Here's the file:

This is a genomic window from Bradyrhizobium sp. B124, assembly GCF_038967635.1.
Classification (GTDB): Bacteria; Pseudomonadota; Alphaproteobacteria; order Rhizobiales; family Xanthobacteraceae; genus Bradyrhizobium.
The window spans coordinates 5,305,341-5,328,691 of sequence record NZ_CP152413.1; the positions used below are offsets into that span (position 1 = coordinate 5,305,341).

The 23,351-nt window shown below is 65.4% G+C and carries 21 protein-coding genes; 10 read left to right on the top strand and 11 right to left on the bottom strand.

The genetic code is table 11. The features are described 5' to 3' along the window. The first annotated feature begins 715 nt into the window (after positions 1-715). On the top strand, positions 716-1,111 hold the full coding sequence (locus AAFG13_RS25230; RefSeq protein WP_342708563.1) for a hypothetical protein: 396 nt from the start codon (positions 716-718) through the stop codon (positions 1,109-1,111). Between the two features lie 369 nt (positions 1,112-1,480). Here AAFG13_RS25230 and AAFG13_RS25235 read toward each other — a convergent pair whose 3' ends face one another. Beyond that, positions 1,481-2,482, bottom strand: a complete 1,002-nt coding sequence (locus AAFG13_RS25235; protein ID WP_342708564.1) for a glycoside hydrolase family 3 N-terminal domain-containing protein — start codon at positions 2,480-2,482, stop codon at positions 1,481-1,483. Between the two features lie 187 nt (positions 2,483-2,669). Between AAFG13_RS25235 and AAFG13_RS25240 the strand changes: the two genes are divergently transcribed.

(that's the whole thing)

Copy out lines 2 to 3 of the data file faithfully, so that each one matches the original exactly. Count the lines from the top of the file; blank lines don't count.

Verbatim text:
Classification (GTDB): Bacteria; Pseudomonadota; Alphaproteobacteria; order Rhizobiales; family Xanthobacteraceae; genus Bradyrhizobium.
The window spans coordinates 5,305,341-5,328,691 of sequence record NZ_CP152413.1; the positions used below are offsets into that span (position 1 = coordinate 5,305,341).